As well as its inventory of Austrian expressionist painting, the Belvedere also owns outstanding examples of German expressionism. Whereas Austrian artists favoured a sombre, morbid colouration and loaded their works with symbols of death and decay, German expressionism was dominated by a garish motley of colours, motifs of life in the big city, or religious subjects. The works include paintings by members of the artists’ group " Die Brücke" (The Bridge), Ernst Ludwig Kirchner, Max Pechstein and Emil Nolde, also portraits by Alexei Javlensky, an exponent of expressionism close to the " Blaue Reiter” (The Blue Rider) group. Both groups were on a constant quest for new, creative possibilities of expression.
One of the main exponents of German expressionism and leading personality within the artists’ group " Die Brücke", which he co-founded in 1905, is Ernst Ludwig Kirchner; his work in the collection is represented by The Klosters Mountains (1923). He discovered African and Oceanic art as a source of inspiration, which is reflected above all in his woodcuts. Another major representative of expressionism is Max Pechstein, who joined the artists’ group in 1906, one year after its founding by Kirchner, Heckel and Schmidt-Rottluff. He painted his Still Life with Apples and Bananas in 1912. Like Pechstein, Emil Nolde used a planar application of paint as vehicle of expression. Shortly after his brief membership of the " Brücke" he began painting his first religious pictures, among them Joseph Tells his Dreams (1910). Nolde and Pechstein, who both travelled to New Guinea, studied the new creative potential for representation inspired by the art of primitive peoples.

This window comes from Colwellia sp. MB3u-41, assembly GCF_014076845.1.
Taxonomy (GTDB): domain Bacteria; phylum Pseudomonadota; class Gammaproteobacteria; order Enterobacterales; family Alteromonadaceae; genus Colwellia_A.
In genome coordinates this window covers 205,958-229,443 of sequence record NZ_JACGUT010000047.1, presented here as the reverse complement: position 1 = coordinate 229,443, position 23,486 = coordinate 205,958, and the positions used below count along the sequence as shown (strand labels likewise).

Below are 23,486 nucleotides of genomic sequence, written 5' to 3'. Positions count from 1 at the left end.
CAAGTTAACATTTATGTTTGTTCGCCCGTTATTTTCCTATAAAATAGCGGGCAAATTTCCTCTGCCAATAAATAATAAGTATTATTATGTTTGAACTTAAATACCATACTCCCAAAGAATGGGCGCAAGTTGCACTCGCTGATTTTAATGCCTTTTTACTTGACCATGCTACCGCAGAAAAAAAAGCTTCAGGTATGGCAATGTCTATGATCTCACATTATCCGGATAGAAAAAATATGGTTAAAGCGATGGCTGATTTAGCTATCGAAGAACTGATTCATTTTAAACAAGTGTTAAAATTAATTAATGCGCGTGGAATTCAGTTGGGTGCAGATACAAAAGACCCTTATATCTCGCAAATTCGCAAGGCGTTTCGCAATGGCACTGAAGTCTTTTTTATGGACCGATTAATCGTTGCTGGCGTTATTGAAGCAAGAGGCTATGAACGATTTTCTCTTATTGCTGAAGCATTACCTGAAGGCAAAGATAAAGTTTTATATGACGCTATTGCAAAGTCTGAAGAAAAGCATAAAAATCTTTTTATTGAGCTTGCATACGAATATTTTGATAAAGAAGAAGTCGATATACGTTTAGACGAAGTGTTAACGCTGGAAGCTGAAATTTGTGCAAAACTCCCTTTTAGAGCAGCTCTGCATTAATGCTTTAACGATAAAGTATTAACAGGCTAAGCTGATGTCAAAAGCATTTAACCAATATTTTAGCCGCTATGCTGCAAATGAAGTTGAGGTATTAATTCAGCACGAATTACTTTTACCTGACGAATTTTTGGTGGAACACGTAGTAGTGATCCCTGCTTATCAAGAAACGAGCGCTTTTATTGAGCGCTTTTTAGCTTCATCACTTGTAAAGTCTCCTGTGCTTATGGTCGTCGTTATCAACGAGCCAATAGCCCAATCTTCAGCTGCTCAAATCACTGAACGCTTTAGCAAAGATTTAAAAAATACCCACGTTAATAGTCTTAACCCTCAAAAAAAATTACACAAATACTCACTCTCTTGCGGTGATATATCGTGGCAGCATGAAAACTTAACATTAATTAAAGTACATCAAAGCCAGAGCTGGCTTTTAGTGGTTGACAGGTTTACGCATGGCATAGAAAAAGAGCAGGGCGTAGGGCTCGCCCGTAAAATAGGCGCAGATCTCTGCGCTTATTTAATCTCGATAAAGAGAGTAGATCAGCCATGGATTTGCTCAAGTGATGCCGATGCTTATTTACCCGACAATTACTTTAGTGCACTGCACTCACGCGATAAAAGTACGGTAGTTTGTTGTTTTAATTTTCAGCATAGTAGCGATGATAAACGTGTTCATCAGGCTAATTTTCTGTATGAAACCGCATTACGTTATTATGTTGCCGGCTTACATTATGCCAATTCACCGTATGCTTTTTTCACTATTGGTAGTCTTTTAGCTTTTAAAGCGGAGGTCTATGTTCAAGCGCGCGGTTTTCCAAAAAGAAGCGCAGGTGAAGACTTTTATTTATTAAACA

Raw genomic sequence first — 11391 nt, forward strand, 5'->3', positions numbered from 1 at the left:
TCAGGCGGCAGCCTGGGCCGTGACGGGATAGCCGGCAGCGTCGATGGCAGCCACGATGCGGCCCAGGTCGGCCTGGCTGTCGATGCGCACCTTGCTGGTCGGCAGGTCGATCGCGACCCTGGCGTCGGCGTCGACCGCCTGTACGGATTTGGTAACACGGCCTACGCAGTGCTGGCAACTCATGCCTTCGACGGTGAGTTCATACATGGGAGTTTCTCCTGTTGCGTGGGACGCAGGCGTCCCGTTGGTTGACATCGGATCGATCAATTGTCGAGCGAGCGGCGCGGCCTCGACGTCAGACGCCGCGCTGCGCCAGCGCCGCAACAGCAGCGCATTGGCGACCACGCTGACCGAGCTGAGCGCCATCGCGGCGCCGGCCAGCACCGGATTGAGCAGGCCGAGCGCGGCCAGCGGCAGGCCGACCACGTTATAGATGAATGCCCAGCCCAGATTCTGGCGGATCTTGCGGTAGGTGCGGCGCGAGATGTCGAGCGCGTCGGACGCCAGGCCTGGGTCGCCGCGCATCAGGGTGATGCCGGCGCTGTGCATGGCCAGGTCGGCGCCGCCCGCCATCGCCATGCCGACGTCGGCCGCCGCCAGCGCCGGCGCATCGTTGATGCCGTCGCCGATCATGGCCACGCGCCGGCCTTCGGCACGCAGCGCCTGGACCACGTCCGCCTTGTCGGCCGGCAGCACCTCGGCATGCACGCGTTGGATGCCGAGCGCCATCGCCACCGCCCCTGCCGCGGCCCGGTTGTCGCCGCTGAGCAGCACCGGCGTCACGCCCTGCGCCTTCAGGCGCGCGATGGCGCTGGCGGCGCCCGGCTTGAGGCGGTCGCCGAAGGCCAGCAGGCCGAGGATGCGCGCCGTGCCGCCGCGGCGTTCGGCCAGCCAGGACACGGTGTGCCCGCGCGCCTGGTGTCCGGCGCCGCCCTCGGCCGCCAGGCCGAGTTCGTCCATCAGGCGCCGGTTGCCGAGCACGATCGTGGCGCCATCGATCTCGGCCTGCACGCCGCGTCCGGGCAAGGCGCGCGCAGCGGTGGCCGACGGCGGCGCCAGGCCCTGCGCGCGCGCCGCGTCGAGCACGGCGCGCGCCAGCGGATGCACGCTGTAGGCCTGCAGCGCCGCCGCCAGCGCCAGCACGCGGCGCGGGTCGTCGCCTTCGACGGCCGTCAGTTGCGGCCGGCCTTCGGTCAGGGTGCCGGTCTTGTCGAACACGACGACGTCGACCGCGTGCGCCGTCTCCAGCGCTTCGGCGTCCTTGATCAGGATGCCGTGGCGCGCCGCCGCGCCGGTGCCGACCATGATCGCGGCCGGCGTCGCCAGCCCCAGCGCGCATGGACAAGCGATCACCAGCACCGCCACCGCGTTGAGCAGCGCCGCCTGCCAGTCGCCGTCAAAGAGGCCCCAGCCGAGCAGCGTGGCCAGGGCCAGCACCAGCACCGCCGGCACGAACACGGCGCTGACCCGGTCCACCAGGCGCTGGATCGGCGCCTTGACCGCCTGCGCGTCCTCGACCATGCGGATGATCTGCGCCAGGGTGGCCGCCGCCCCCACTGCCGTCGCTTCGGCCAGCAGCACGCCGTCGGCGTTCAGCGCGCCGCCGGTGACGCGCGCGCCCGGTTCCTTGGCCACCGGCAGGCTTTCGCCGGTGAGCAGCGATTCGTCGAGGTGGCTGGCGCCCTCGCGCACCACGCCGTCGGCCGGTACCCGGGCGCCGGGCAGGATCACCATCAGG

The painter Alexei Javlensky was born in Russia and lived in Munich. His personal friendship with Vassiliy Kandinksy had forged a close contact to the artists’ group
" Der Blaue Reiter". He found inspiration for his robust colour compositions in Russian folk art and in the French Fauves such as Henri Matisse, for instance, as is evident in the Portrait of a Lady (1908).
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